FOR THE past 24 years Kirsteen Graham’s “day job” has been Gaelic singing tutor for Gaelic Medium units in schools on Skye, but her influence has reached much further in permeating the area’s cultural activities. Not only has she imbued her pupils with a love of their native song, but outside school hours she has thrown herself into running and managing Fèis an Earraich, nurturing young singers and musicians throughout Skye and Lochalsh.
As Arthur Cormack, chief executive of Fèisean nan Gàidheal, points out, there are simply not enough hours in the school day to encompass the scope of Kirsteen’s work: “She has spent years preparing children for the local and national Mòds and for Christmas and end-of-term concerts, and she has also, over many years, written original material for drama competitions and schools performances.”
Kirsteen was raised in Edinburgh by parents with Skye and Lewis backgrounds. While growing up she sang in choirs, ceilidhs, Mòds and church from an early age in Edinburgh as well as with a dance band on Skye in her teens and early twenties.
“We were one of these hybrid Heilan’ families,” she recalls, “always going back to Skye or to granny and grandpa in Argyll.”
Eventually, she just didn’t go back to Edinburgh. After early occupations ranging from hotel work to roadworks site clerk, she married and settled in Lower Breakish, at the south end of Skye, and when her own children were still very young, she was asked by the school at nearby Broadford if she’d help prepare young singers for Mòds.
She recalls her first Fèis experience being a visit to Barra in 1988, by which time she had a family of her own: “There were three mums and seven assorted children, plus I was expecting our fourth.”
Two years later the job of Gaelic singing tutor for Skye’s five Gaelic-medium primaries came up and she applied. It was six months before she heard that she’d got the job and she has been travelling round the island teaching ever since, though she says she’s now thinking of retiring. “I’ve been fortunate in finding a job that I have enjoyed for so long. Also drama has become a large part of my school work, writing and directing plays, pantomimes and action songs.”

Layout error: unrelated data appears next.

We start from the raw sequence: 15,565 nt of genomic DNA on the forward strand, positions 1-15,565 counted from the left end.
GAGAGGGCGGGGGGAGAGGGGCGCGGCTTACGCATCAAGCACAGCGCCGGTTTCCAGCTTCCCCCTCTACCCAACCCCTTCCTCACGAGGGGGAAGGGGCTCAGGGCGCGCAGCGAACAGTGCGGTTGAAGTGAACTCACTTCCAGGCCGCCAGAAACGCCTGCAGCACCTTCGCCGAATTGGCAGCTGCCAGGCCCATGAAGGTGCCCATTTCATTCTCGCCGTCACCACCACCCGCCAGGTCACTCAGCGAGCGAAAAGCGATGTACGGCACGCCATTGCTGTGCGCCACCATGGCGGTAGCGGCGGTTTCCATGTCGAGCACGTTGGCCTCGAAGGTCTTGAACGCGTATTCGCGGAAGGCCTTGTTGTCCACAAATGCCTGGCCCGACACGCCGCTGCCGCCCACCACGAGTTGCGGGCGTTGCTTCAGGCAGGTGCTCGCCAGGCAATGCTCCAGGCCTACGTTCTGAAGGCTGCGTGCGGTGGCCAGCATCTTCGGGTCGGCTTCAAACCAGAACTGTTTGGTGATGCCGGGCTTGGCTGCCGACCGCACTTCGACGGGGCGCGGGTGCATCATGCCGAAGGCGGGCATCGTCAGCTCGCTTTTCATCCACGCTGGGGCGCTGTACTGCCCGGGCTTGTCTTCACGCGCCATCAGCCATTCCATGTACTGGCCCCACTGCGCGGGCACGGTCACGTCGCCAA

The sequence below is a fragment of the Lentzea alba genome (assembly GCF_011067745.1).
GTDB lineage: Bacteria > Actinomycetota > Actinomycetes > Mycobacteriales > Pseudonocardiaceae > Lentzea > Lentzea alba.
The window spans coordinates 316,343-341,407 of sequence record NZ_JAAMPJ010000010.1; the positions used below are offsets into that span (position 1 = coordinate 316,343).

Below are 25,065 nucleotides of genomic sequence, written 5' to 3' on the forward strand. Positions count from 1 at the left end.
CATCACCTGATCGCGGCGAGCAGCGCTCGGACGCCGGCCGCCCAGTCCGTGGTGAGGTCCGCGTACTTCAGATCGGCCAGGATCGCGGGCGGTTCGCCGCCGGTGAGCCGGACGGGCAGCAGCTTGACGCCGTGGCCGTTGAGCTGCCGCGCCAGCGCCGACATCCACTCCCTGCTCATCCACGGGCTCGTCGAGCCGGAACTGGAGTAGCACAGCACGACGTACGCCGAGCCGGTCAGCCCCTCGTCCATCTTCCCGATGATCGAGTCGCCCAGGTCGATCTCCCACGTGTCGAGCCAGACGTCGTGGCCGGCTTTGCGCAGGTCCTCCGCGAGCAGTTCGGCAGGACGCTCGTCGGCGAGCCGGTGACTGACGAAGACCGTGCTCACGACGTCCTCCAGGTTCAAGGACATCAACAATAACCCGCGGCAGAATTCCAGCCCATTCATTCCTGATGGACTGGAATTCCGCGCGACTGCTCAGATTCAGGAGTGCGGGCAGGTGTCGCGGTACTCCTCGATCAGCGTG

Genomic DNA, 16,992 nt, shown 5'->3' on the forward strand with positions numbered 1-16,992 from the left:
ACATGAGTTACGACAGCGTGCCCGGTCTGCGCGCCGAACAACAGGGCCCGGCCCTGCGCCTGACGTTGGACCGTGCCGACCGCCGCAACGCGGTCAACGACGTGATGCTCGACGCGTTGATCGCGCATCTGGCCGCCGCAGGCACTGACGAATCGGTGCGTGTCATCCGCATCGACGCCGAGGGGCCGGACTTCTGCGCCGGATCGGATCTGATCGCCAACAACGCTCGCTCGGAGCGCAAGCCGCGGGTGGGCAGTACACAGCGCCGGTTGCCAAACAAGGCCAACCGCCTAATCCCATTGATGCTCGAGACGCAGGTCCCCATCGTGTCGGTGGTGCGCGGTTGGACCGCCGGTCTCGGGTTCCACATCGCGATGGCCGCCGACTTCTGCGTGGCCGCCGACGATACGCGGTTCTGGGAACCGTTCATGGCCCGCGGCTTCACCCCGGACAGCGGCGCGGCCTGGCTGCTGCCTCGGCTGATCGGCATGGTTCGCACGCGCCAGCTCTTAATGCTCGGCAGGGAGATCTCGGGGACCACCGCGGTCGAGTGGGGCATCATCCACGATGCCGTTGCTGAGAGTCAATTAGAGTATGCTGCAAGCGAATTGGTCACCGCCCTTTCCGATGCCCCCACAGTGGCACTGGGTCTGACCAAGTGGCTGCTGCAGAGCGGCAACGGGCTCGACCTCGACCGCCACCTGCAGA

In the meantime, Fèis an Earraich had been established by the local community education office with strings tutor Christine Martin. Kirsteen soon joined the committee and has been involved ever since, as the number of participants rose from 50 in the early years to some 130 every year. Over and above that, Kirsteen is involved in running other weekly classes as well as organising Ceilear, the Fèis Cèlidh Trail band and generally helping with the Trail.
She emphasises than in all these activities she is assisted by many other indispensable volunteers, and like others involved in the Fèis movement, she compares it to a big family: “All of our children grew up with the Fèis as one of the highlights of the year, and they went on to tutor for Fèis an Earraich and other Fèisean throughout Scotland. Our youngest son, Ruairidh, is now chairman of Fèis an Earraich – my boss!”
“As well as our own family carrying on traditional music, it’s lovely to see so many young people that were part of Fèis an Earraich, or were local school pupils, doing so well in traditional music and keep Gaelic alive.”
She stresses that she’s never trained as a singing teacher – “I don’t do technique; I’m a song tutor.” And, one suspects, a motivator and instiller of enthusiasm.
Arthur Cormack pays tribute to her work over the years: “She has run the Fèis an Earraich, alternating between Portree and Plockton, for around 18 years on a completely voluntary basis, including the week-long Easter Fèis as well as a range of classes all year round.
“She has organised visits to Germany for young Skye musicians, and established and maintained a regular exchange with the Armagh Pipers’ Club, who have visited Skye on a number of occasions, while our young people have reciprocated with trips to Ireland.
“Kirsteen has also always been willing to organise Fèis an Earraich’s involvement in national showcases organised by Fèisean nan Gàidheal, giving the young people of Skye the opportunity to perform on a stage with their peers in a high-quality performance environment.”
By running the annual Cèilidh Trail, Cormack adds, Kirsteen gives local youngsters the chance to train in performance and promotion skills and put them into practice, touring round Skye and Lochalsh and earning money through summer employment.
“There are many events, concerts and cèilidhs, where young people have performed, which will have had Kirsteen in the background, preparing them,” says Cormack. “Skye’s cultural activities would be much worse off without her input.”